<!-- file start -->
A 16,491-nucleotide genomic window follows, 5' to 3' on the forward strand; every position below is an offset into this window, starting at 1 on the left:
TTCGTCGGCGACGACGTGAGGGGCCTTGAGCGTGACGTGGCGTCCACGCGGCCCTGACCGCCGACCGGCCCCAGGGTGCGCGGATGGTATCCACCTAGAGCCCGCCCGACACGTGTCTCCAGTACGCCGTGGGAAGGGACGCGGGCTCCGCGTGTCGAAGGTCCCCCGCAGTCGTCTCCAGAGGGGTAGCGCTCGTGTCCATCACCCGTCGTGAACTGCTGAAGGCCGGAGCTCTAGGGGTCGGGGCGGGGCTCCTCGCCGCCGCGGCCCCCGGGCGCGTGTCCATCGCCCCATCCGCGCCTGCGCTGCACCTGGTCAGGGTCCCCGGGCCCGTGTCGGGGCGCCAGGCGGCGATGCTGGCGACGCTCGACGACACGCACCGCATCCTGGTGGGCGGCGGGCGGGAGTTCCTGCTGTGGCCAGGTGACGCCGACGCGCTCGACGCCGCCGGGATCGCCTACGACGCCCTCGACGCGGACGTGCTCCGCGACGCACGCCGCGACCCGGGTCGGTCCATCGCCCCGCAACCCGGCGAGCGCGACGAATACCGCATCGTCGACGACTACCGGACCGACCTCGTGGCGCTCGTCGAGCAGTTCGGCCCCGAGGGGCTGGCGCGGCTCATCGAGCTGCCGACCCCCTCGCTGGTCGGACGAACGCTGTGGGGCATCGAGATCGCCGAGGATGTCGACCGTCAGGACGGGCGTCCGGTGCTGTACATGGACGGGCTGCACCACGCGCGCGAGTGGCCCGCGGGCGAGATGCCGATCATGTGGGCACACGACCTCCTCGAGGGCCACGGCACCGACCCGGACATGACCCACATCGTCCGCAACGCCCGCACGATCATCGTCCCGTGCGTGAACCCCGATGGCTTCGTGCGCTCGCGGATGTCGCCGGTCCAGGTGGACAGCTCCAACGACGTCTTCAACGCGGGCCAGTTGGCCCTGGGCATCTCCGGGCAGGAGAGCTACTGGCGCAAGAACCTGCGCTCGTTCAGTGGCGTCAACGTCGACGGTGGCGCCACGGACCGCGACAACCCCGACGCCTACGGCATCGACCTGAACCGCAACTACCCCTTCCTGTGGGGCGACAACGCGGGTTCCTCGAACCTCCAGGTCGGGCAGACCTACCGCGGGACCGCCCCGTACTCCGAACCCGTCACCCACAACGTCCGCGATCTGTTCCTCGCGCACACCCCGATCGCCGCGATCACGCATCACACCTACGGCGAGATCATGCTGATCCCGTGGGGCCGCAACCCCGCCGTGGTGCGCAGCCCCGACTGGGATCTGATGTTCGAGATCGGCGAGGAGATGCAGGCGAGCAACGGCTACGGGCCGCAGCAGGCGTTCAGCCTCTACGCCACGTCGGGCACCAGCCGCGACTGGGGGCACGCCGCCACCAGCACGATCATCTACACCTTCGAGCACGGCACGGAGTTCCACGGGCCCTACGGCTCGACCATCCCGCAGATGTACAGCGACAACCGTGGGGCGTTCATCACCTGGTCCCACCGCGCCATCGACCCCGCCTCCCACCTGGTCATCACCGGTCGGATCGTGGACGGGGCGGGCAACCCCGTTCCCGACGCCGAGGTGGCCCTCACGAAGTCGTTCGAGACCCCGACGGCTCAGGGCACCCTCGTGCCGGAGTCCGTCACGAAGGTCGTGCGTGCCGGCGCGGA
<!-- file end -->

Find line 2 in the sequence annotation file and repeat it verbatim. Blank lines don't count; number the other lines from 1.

TTCGTCGGCGACGACGTGAGGGGCCTTGAGCGTGACGTGGCGTCCACGCGGCCCTGACCGCCGACCGGCCCCAGGGTGCGCGGATGGTATCCACCTAGAGCCCGCCCGACACGTGTCTCCAGTACGCCGTGGGAAGGGACGCGGGCTCCGCGTGTCGAAGGTCCCCCGCAGTCGTCTCCAGAGGGGTAGCGCTCGTGTCCATCACCCGTCGTGAACTGCTGAAGGCCGGAGCTCTAGGGGTCGGGGCGGGGCTCCTCGCCGCCGCGGCCCCCGGGCGCGTGTCCATCGCCCCATCCGCGCCTGCGCTGCACCTGGTCAGGGTCCCCGGGCCCGTGTCGGGGCGCCAGGCGGCGATGCTGGCGACGCTCGACGACACGCACCGCATCCTGGTGGGCGGCGGGCGGGAGTTCCTGCTGTGGCCAGGTGACGCCGACGCGCTCGACGCCGCCGGGATCGCCTACGACGCCCTCGACGCGGACGTGCTCCGCGACGCACGCCGCGACCCGGGTCGGTCCATCGCCCCGCAACCCGGCGAGCGCGACGAATACCGCATCGTCGACGACTACCGGACCGACCTCGTGGCGCTCGTCGAGCAGTTCGGCCCCGAGGGGCTGGCGCGGCTCATCGAGCTGCCGACCCCCTCGCTGGTCGGACGAACGCTGTGGGGCATCGAGATCGCCGAGGATGTCGACCGTCAGGACGGGCGTCCGGTGCTGTACATGGACGGGCTGCACCACGCGCGCGAGTGGCCCGCGGGCGAGATGCCGATCATGTGGGCACACGACCTCCTCGAGGGCCACGGCACCGACCCGGACATGACCCACATCGTCCGCAACGCCCGCACGATCATCGTCCCGTGCGTGAACCCCGATGGCTTCGTGCGCTCGCGGATGTCGCCGGTCCAGGTGGACAGCTCCAACGACGTCTTCAACGCGGGCCAGTTGGCCCTGGGCATCTCCGGGCAGGAGAGCTACTGGCGCAAGAACCTGCGCTCGTTCAGTGGCGTCAACGTCGACGGTGGCGCCACGGACCGCGACAACCCCGACGCCTACGGCATCGACCTGAACCGCAACTACCCCTTCCTGTGGGGCGACAACGCGGGTTCCTCGAACCTCCAGGTCGGGCAGACCTACCGCGGGACCGCCCCGTACTCCGAACCCGTCACCCACAACGTCCGCGATCTGTTCCTCGCGCACACCCCGATCGCCGCGATCACGCATCACACCTACGGCGAGATCATGCTGATCCCGTGGGGCCGCAACCCCGCCGTGGTGCGCAGCCCCGACTGGGATCTGATGTTCGAGATCGGCGAGGAGATGCAGGCGAGCAACGGCTACGGGCCGCAGCAGGCGTTCAGCCTCTACGCCACGTCGGGCACCAGCCGCGACTGGGGGCACGCCGCCACCAGCACGATCATCTACACCTTCGAGCACGGCACGGAGTTCCACGGGCCCTACGGCTCGACCATCCCGCAGATGTACAGCGACAACCGTGGGGCGTTCATCACCTGGTCCCACCGCGCCATCGACCCCGCCTCCCACCTGGTCATCACCGGTCGGATCGTGGACGGGGCGGGCAACCCCGTTCCCGACGCCGAGGTGGCCCTCACGAAGTCGTTCGAGACCCCGACGGCTCAGGGCACCCTCGTGCCGGAGTCCGTCACGAAGGTCGTGCGTGCCGGCGCGGA